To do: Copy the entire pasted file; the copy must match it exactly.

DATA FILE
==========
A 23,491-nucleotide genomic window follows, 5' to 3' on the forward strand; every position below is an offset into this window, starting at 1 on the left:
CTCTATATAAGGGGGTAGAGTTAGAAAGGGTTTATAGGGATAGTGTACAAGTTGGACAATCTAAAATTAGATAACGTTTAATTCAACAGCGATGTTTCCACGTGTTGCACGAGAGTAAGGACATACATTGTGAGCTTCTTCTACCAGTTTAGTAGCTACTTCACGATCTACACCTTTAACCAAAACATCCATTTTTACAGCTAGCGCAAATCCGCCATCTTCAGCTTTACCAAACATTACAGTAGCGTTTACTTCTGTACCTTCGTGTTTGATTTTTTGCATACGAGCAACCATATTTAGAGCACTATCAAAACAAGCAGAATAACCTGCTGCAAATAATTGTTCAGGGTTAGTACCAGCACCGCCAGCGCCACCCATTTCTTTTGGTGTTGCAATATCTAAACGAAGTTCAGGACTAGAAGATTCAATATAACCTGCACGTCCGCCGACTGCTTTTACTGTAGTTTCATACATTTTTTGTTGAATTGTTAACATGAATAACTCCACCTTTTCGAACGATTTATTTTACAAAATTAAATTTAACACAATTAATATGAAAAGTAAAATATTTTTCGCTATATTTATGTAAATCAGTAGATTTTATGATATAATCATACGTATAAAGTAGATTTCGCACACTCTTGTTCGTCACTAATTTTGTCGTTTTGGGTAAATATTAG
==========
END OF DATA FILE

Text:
A 23,491-nucleotide genomic window follows, 5' to 3' on the forward strand; every position below is an offset into this window, starting at 1 on the left:
CTCTATATAAGGGGGTAGAGTTAGAAAGGGTTTATAGGGATAGTGTACAAGTTGGACAATCTAAAATTAGATAACGTTTAATTCAACAGCGATGTTTCCACGTGTTGCACGAGAGTAAGGACATACATTGTGAGCTTCTTCTACCAGTTTAGTAGCTACTTCACGATCTACACCTTTAACCAAAACATCCATTTTTACAGCTAGCGCAAATCCGCCATCTTCAGCTTTACCAAACATTACAGTAGCGTTTACTTCTGTACCTTCGTGTTTGATTTTTTGCATACGAGCAACCATATTTAGAGCACTATCAAAACAAGCAGAATAACCTGCTGCAAATAATTGTTCAGGGTTAGTACCAGCACCGCCAGCGCCACCCATTTCTTTTGGTGTTGCAATATCTAAACGAAGTTCAGGACTAGAAGATTCAATATAACCTGCACGTCCGCCGACTGCTTTTACTGTAGTTTCATACATTTTTTGTTGAATTGTTAACATGAATAACTCCACCTTTTCGAACGATTTATTTTACAAAATTAAATTTAACACAATTAATATGAAAAGTAAAATATTTTTCGCTATATTTATGTAAATCAGTAGATTTTATGATATAATCATACGTATAAAGTAGATTTCGCACACTCTTGTTCGTCACTAATTTTGTCGTTTTGGGTAAATATTAG